DNS stands for domain name system. This is a fascinating system that enables the Internet to work. The main job of the DNS is to take the alpha domain name that you enter into your browser and translate it into the numeric IP (internet protocol) address that computers understand. The site where you register your domain holds the main DNS record for your domain. This record points to where your website is hosted. The site where you are going to host your site will tell you the names of its name servers so you can change the record on your domain registration site to point to the web host name servers. DNS servers are specified as primary and secondary. If for some reason, the primary name server does not respond, the browser will automatically query the secondary name server.
When someone enters www.host100.co.uk into the browser, it goes onto the Internet and looks for a DNS server to resolve the alpha name to the proper IP address. There are certain companies or organizations that are responsible for certain types of web addresses. Network Solutions, Inc. is responsible for all .COM addresses so the DNS server at Network Solutions (or a similar root server) would be accessed to get the proper IP address. Just think of the logistics of this system. There are billions of IP addresses used on the Internet. The DNS is basically a large, distributed database used to translate alpha domain names into the numeric IP address that the Internet can use to locate a particular computer on the Internet. The database is distributed since certain servers are the master servers for certain types of domain names. The United Kingdom is in charge of all .uk domains, Russia is in charge of all .ru domains, and so on. Yet all of these servers are tied together to maintain a naming and lookup system so no domain name is duplicated on the Internet. I recommend that you read the article about DNS on the How Stuff Works website at http://www.howstuffworks.com/dns.htm. This article does a good job explaining in more detail how this amazing database works.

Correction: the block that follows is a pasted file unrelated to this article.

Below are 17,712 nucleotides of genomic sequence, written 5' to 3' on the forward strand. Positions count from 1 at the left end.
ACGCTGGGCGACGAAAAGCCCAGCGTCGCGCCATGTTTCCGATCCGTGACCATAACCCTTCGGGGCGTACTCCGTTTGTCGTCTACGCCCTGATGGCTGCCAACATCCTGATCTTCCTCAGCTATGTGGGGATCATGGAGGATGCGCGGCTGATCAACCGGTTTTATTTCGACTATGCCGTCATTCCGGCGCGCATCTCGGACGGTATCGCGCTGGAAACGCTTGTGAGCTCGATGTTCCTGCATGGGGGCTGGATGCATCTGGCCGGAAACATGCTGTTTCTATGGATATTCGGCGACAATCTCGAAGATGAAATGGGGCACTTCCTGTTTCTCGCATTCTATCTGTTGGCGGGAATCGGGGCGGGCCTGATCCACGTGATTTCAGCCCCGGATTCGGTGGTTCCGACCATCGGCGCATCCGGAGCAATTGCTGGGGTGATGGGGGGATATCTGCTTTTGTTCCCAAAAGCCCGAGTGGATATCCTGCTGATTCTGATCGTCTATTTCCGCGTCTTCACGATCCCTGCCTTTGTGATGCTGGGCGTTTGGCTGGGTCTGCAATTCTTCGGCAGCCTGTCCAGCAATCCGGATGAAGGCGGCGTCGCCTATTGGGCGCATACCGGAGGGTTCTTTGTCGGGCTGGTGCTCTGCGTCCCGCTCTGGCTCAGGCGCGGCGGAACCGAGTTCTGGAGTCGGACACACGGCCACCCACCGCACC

Just remember that every time you enter a domain name or an email address, the DNS servers are working for you to resolve the alpha name to an IP address and give you the webpage you want. It all is done is milliseconds between your browser and multiple DNS servers and you don’t ever realize that it has happened. The webpage you wanted appears and that is all you really care about. HOST100 is a specialist business hosting company. We strive to meet all our clients needs and specialise in the business market, from small one person companies to house hold names and multinationals.
If you would like to learn more about us and our products and services please go to our site at www.host100.co.uk or call us on 0845 303 8690